With the mid-21st century in view, the Cabinet laid out the Basic Environment Plan's concepts and long-term objectives for environmental policies and specified the direction of the policies to be implemented in the period toward the early 21st century for achieving these objectives.

Basic Concepts of the Environmental Policies
The blessings of the Earth's environment shall be enjoyed by both present and future generations. And, as joint owners of this environment, we have the obligation to maintain it. It is essential to switch to sustainable production and consumption patterns.
Four long-term objectives
Environmentally Sound Material Cycle, Harmonious Coexistence, Participation, and International Activities

The Performance Review of the Basic Environment Plan

The Central Environment Council monitors the progress of the Basic Environment Plan annually to ensure that the plan is implemented steadily. It holds public hearings at various locations in Japan in order to reflect the views and opinions of citizens in its reports to the national government.
The Central Environment Council presented its report on the third performance review of the Basic Environment Plan in August 1998. In the report, three key tasks were identified: conservation of the atmospheric environment, conservation of the water environment, and voluntary and active initiatives by each sector of the society. Other main recommendations of the report included: (1) the Basic Environment Plan should play a leading role in showing a clear picture of a sustainable socioeconomic system and the way to realize it; and (2) measures for promoting environmental conservation should be implemented in a comprehensive and systematic manner.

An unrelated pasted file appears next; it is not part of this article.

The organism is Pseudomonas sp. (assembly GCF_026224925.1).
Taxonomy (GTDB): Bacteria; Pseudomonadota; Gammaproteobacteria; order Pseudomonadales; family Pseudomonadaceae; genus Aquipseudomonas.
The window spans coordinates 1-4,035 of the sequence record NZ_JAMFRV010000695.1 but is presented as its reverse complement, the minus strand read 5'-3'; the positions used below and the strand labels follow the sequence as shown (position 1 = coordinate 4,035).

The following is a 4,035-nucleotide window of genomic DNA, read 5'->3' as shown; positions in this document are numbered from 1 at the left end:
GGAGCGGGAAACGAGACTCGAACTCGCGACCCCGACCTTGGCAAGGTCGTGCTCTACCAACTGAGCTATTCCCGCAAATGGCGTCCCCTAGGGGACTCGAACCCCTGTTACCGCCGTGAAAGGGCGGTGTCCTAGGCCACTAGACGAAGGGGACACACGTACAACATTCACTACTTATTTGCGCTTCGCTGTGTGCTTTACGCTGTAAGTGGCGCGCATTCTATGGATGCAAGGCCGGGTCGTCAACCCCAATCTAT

Review of the Basic Environment Plan

The Basic Environment Plan specified that the plan should be reviewed in about five years after the Cabinet decision on the plan. Since the current Basic Environment Plan was supposed to be reviewed in 1998, the Prime Minister requested the Central Environment Council to start deliberation on the review of the plan in June 1998. Work on the review began immediately.

Structure of the Basic Environment Plan

Part 1 Background and Significance of the Plan
Part 2 Principles of Environmental Policy
Basic Concepts
Long-term Objectives
Environmentally Sound Material Cycle: Realization of a socioeconomic system based on recycling to minimize the burden on the environment
Harmonious Coexistence: To ensure sustainable coexistence between nature and people
Participation: Achievement of participation by all sectors of society, each shares a fair burden
International Efforts: Promotion of international activities
Development of comprehensive indicators
Development and use of an index (or group of indices) that shows the progress toward the long-term objectives and the relationships between objectives and policy measures
Part 3 Future Policy on Environmental Conservation
General
Effective use of a range of policy measures according to the characteristics of environmental problems. Establishment of targets and formation of plans for specific problems
Environmentally Sound Material Cycle Harmonious Coexistence Participation International Activities
Measures Forming the Basis of Environmental Policy
Part 4 Effective Implementation of the Plan